Bigger isnt always better

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Why was bigger considered better?

In 2018 the wind industry agreed that the best way to reduce the levelised cost of energy (LCoE) was to make offshore turbines bigger. Taller towers and bigger swept areas means fewer turbines and fewer foundations. If a developer went with a 14MW WTG instead of a 12MW one they could reduce the number of WTGs by 11 over a 1GW offshore wind farm. Working off a rough number of £1m/MW you could make a reasonable assumption that £132m would be saved on a £1bn project. If you are more than 10% cheaper than your competitor who has a smaller machine you are going to win out every time. This has driven our offshore WTG OEM market to quick iterations of bigger turbines to keep orders coming in.

Someone’s winning, but who?

The consumer has benefitted (allegedly!) as during this period the strike price in the UK fell from £136/MWh (2018) to £72/MWh (2020) to £44/MWh (2026). The developers also benefitted as they have three viable options when selecting an offshore turbine meaning they get a competitive price. We are reducing the cost of wind it is now cheaper than gas at £91/MWh (2026) and have a bumper order book to show for it. So why as an industry are the main players bleeding money?

As someone who works in O&M I can only speculate and gather information second hand as to what goes on at these turbine selection processes. I only get involved 5 years after the wind farm is built when there is a mess to clear up and a problem to solve. I would guess the developers throw an ITT to the respective parties and they have a pissing contest over who has the biggest turbine at the cheapest price. I am sure due diligence is done by the developer, as you don’t get filthy rich by being careless with money, but how much consideration can you give to the lifetime costs of a project (30+ years) where the turbine hasn’t even been fully developed yet? When the developer becomes the operator do they know that the bearings are going to sound like a cement mixer filled with bricks? Or that the blades will wilt under the extreme loads? Or whether these behemoth components can even be manufactured in the first place? This is all speculation of course but isn’t that the point? You can’t exactly pop down to RS Components to get a new bearing with change from a fiver. Chances are there is only one factory in the world that makes these things and only ten jack ups tall enough to replace them which are booked out until 2030 on construction projects. Whilst this risk is all contracted out in availability and warranty clauses it has to rest with somebody.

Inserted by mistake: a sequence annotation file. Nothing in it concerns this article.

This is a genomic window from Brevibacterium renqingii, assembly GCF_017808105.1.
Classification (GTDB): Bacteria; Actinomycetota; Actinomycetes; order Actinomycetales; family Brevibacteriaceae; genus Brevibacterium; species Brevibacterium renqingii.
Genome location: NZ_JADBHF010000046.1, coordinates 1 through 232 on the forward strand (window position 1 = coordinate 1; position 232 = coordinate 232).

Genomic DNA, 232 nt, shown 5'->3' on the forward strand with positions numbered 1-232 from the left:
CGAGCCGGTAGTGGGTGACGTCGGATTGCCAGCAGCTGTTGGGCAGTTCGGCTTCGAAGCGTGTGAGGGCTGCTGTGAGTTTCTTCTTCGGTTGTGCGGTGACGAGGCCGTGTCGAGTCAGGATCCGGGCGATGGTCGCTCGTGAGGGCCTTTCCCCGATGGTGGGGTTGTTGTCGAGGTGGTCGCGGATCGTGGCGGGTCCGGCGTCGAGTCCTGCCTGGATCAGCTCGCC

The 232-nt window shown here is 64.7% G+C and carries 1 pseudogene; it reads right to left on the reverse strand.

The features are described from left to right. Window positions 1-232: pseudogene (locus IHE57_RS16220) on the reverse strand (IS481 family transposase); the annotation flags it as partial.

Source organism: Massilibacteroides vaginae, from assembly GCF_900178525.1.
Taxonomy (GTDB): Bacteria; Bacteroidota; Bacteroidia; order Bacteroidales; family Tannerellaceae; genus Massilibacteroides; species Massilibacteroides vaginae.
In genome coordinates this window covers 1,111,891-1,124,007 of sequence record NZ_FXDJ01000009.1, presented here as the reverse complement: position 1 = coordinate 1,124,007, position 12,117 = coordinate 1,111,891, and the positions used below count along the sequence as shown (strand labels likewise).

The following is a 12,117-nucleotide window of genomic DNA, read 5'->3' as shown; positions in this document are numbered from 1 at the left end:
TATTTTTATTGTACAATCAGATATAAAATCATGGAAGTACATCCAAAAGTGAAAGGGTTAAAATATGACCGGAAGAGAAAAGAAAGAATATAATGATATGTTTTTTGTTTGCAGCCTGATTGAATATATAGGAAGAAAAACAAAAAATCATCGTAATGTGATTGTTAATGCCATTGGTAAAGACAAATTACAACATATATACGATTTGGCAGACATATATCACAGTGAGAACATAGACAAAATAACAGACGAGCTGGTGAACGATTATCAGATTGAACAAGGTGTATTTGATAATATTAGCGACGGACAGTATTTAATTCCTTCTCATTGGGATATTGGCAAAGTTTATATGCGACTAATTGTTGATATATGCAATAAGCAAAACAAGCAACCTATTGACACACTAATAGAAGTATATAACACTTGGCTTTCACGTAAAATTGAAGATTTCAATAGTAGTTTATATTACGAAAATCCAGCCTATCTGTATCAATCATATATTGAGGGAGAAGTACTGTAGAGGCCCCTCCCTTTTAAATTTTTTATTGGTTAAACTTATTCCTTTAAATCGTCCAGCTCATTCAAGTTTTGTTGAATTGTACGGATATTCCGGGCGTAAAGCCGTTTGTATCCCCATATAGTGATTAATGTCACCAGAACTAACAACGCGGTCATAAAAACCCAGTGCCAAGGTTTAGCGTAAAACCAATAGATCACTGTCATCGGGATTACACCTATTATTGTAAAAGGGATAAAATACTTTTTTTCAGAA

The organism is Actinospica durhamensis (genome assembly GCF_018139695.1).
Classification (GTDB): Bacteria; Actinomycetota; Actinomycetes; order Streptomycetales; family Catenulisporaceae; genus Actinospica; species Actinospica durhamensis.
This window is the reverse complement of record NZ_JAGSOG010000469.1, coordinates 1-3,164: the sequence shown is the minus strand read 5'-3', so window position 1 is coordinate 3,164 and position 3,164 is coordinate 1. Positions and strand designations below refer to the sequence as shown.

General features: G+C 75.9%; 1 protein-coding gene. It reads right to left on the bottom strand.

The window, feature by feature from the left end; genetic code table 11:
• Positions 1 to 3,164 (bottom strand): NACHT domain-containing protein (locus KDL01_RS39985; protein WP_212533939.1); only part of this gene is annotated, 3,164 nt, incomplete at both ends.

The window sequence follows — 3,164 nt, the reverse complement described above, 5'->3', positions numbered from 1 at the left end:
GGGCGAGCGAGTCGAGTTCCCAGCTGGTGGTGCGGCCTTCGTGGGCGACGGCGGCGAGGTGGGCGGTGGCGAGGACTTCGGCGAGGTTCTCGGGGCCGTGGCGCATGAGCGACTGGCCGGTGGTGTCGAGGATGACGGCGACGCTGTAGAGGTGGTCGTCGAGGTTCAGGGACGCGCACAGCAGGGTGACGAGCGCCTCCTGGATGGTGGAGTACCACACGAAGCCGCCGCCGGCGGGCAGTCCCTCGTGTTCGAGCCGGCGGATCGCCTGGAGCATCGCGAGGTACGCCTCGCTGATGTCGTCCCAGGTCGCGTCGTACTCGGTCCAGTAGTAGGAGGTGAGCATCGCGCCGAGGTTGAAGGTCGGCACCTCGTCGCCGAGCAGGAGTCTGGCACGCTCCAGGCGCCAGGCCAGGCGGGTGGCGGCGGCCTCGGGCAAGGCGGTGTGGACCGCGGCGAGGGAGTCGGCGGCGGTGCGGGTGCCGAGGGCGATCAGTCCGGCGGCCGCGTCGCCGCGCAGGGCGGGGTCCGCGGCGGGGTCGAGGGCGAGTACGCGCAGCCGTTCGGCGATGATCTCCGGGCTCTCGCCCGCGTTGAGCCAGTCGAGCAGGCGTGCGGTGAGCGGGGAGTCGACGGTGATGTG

2022 Financial Results

GE Renewable Energy -€2,000m

SGRE -€940m

Vestas -€1,160m

On the turbine manufacturers side, everyone appears to be losing. SGRE and GE are exchanging blows in the court rooms (the lawyers are winning too!) and all parties are recording huge losses. Historically the business model has been that you sell your turbines at breakeven, or at a slight loss and then make your 25% margin back in servicing. But what happens if you lose your shirt in the warranty phase, the price of steel increases, consenting delays or your customer relationship breaks down and they go in house or to an ISP at the first opportunity? How do you make money then? If you carry all of the risk and have received no reward, a poor performing turbine could be the the difference between profit and loss. WTG OEMs suddenly have a problem. Despite having the pedigree, a product that people want and operating in a growing market this no-brainer suddenly seems like a risky business model.

So, what happens now?

McKinsey has projected that offshore wind capacity is going to reach 630GW by 2050 from a position of 40GW in 2020. Assuming even distribution of market share between three OEMs (unlikely) that’s only 430 turbines a year per manufacturer. That number only decreases as the turbines get larger. If you are selling each one of those at a loss due to high turbine development costs why is the investment in new turbines and not into manufacturing and reliability? If we’ve beaten gas in the open market on LCoE it strikes me that CAPEX isn’t going to be the problem, now we are only competing with ourselves. Both onshore and offshore there are financial signs that we are due another period of consolidation whereby we may lose some Western players leaving the door open to Chinese manufacturers. Mingyang are already making moves in Italy and the UK, so with steel cost pressures this seems an eventuality. Coincidentally Mingyang are now talking of a 18MW machine. Can you see where this is going?

WTGs packaged with Power to X and some bigger investment into O&M seem better strategies. The challenges of profitability, grid instability and by extension climate change remain to be solved whilst we create further problems in making bigger blades, towers, bearings and power electronics. Historically, O&M research and development has not had a long tail post production as design resource is reallocated to new machines. Perhaps it has been viewed as cost mitigation rather than driving new revenue and having spent a lot of time with design engineers (a curious breed) they always prefer to pioneer rather than polish so it is easy to see why both commercial and technological drivers line up and we have a space race on our hands.

In the words of Marco Pierre White: “We live in a world of refinement, not invention and the secret to good cooking is knowing when to stop cooking.” Operating by the three pillars of sustainability: – economic viability, social equity and environmental protection – it is what separates us from other generation technologies, we would do well to remember them.

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